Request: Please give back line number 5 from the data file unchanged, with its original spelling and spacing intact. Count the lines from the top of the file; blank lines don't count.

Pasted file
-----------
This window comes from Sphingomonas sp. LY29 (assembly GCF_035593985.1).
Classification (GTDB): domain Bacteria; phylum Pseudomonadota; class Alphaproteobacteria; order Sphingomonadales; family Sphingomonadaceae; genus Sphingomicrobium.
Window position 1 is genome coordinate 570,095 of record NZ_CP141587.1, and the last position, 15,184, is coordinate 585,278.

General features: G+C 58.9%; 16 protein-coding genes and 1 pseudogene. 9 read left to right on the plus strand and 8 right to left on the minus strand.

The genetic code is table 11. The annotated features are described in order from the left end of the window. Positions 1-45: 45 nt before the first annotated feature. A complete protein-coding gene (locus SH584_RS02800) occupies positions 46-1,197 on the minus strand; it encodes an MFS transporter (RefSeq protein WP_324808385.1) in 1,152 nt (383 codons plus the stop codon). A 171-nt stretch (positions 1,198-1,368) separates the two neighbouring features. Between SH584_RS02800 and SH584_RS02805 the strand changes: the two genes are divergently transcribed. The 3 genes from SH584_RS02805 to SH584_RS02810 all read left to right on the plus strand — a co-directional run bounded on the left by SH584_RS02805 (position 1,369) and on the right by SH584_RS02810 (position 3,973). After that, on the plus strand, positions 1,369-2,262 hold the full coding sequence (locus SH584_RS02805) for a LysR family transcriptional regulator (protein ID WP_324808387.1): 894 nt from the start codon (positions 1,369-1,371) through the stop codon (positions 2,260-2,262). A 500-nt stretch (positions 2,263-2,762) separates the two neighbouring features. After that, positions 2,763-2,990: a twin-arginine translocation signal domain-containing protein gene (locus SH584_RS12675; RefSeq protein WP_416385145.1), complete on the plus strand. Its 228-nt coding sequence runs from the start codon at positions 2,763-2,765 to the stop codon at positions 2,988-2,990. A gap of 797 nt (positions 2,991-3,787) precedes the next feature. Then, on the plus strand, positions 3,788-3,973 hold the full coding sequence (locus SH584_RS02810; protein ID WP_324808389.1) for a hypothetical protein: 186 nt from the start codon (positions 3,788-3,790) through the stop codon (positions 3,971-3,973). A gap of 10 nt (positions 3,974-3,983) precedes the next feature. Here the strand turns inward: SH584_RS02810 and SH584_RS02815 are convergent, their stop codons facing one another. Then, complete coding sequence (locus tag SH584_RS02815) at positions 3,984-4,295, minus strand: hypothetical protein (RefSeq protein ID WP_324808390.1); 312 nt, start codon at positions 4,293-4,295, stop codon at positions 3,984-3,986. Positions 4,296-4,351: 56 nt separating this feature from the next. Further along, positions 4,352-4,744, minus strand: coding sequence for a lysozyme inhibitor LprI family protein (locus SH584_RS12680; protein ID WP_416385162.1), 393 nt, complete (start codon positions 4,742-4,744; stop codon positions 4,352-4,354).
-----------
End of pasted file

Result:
The genetic code is table 11. The annotated features are described in order from the left end of the window. Positions 1-45: 45 nt before the first annotated feature. A complete protein-coding gene (locus SH584_RS02800) occupies positions 46-1,197 on the minus strand; it encodes an MFS transporter (RefSeq protein WP_324808385.1) in 1,152 nt (383 codons plus the stop codon). A 171-nt stretch (positions 1,198-1,368) separates the two neighbouring features. Between SH584_RS02800 and SH584_RS02805 the strand changes: the two genes are divergently transcribed. The 3 genes from SH584_RS02805 to SH584_RS02810 all read left to right on the plus strand — a co-directional run bounded on the left by SH584_RS02805 (position 1,369) and on the right by SH584_RS02810 (position 3,973). After that, on the plus strand, positions 1,369-2,262 hold the full coding sequence (locus SH584_RS02805) for a LysR family transcriptional regulator (protein ID WP_324808387.1): 894 nt from the start codon (positions 1,369-1,371) through the stop codon (positions 2,260-2,262). A 500-nt stretch (positions 2,263-2,762) separates the two neighbouring features. After that, positions 2,763-2,990: a twin-arginine translocation signal domain-containing protein gene (locus SH584_RS12675; RefSeq protein WP_416385145.1), complete on the plus strand. Its 228-nt coding sequence runs from the start codon at positions 2,763-2,765 to the stop codon at positions 2,988-2,990. A gap of 797 nt (positions 2,991-3,787) precedes the next feature. Then, on the plus strand, positions 3,788-3,973 hold the full coding sequence (locus SH584_RS02810; protein ID WP_324808389.1) for a hypothetical protein: 186 nt from the start codon (positions 3,788-3,790) through the stop codon (positions 3,971-3,973). A gap of 10 nt (positions 3,974-3,983) precedes the next feature. Here the strand turns inward: SH584_RS02810 and SH584_RS02815 are convergent, their stop codons facing one another. Then, complete coding sequence (locus tag SH584_RS02815) at positions 3,984-4,295, minus strand: hypothetical protein (RefSeq protein ID WP_324808390.1); 312 nt, start codon at positions 4,293-4,295, stop codon at positions 3,984-3,986. Positions 4,296-4,351: 56 nt separating this feature from the next. Further along, positions 4,352-4,744, minus strand: coding sequence for a lysozyme inhibitor LprI family protein (locus SH584_RS12680; protein ID WP_416385162.1), 393 nt, complete (start codon positions 4,742-4,744; stop codon positions 4,352-4,354).